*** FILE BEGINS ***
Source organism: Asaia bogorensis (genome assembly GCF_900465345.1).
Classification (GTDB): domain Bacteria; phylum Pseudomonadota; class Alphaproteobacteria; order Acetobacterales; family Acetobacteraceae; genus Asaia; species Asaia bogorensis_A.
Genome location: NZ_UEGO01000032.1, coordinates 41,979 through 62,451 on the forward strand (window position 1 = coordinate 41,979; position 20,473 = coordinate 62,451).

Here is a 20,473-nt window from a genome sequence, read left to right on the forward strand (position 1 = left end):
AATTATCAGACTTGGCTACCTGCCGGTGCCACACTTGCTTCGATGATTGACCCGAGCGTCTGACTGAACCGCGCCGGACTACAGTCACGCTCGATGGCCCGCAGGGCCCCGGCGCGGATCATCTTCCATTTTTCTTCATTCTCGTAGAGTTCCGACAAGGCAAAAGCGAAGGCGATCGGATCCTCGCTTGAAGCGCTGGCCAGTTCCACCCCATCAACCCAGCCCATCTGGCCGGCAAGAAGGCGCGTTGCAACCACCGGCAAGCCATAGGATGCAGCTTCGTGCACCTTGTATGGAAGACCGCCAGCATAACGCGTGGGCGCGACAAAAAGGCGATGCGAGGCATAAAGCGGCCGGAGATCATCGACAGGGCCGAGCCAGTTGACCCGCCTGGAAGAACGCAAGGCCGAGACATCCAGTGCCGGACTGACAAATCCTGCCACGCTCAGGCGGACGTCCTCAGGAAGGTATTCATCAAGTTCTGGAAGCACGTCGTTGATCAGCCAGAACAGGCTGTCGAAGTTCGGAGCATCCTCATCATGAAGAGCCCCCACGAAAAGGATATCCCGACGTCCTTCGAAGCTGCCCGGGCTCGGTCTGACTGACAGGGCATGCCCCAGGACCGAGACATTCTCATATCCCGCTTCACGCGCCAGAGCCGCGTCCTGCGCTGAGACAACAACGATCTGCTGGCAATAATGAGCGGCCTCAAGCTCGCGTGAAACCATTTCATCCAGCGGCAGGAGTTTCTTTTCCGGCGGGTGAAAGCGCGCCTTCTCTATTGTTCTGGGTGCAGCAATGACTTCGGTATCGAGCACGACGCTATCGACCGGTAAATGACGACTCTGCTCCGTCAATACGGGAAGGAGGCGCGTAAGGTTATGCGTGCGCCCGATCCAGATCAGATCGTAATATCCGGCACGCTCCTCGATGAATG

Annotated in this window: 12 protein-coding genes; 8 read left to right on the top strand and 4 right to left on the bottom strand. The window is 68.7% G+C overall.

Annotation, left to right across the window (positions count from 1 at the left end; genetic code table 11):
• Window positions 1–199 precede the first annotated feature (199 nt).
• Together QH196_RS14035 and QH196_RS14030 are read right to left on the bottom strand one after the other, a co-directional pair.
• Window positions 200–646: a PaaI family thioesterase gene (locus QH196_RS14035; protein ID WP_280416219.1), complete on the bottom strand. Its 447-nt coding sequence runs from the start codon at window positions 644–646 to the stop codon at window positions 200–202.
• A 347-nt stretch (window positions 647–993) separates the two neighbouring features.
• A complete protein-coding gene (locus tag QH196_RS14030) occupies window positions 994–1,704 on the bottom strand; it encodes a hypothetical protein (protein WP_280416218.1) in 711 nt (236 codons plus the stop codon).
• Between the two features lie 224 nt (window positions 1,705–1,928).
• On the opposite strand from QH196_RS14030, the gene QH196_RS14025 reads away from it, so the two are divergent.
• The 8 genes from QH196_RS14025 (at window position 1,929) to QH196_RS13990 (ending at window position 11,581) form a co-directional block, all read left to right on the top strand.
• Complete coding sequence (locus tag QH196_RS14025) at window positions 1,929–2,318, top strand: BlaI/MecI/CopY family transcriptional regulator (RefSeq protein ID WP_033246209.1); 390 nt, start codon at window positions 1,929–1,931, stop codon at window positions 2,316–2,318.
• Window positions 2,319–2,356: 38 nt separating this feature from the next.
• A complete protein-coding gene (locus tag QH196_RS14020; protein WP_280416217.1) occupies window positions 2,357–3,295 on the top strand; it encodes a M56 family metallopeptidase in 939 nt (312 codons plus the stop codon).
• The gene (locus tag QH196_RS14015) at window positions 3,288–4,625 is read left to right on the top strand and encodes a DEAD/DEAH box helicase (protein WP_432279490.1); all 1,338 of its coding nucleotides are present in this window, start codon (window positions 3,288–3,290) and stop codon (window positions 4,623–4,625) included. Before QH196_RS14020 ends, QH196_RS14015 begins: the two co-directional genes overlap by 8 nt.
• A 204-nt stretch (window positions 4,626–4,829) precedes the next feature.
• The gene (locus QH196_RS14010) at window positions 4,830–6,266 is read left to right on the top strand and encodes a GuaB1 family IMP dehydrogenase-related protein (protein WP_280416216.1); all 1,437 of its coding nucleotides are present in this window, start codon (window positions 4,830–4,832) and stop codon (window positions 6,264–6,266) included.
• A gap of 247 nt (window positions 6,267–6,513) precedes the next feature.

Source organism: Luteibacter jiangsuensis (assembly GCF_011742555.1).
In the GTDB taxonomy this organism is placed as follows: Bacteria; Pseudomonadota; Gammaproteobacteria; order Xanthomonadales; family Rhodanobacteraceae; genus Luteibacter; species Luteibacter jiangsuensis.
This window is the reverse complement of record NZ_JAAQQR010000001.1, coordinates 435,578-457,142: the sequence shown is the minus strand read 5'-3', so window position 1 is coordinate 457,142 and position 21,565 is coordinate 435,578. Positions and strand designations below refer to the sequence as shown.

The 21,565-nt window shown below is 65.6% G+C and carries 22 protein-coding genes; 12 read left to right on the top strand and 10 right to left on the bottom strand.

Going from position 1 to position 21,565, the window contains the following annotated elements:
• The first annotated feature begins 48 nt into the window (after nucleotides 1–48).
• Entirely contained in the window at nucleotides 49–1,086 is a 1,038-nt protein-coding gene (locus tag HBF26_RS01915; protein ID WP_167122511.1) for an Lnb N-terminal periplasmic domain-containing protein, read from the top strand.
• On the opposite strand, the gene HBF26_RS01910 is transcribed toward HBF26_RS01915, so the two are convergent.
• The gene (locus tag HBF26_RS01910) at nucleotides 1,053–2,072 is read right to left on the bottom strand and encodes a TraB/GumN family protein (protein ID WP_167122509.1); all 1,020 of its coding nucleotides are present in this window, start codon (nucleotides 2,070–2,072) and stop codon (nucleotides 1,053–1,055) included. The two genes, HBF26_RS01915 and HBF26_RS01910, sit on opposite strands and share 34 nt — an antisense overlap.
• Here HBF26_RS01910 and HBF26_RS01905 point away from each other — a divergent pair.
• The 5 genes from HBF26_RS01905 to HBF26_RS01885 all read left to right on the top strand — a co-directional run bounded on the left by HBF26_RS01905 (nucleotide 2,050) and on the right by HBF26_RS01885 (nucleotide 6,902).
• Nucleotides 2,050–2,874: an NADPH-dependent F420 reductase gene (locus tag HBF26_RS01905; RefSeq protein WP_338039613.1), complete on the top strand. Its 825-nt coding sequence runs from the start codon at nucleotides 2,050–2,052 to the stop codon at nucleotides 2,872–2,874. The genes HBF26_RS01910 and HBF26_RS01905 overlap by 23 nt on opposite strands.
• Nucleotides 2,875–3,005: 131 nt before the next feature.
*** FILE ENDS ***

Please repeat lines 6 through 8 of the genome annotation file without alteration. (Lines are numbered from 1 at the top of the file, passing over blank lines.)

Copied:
Annotated in this window: 12 protein-coding genes; 8 read left to right on the top strand and 4 right to left on the bottom strand. The window is 68.7% G+C overall.

Annotation, left to right across the window (positions count from 1 at the left end; genetic code table 11):
• Window positions 1–199 precede the first annotated feature (199 nt).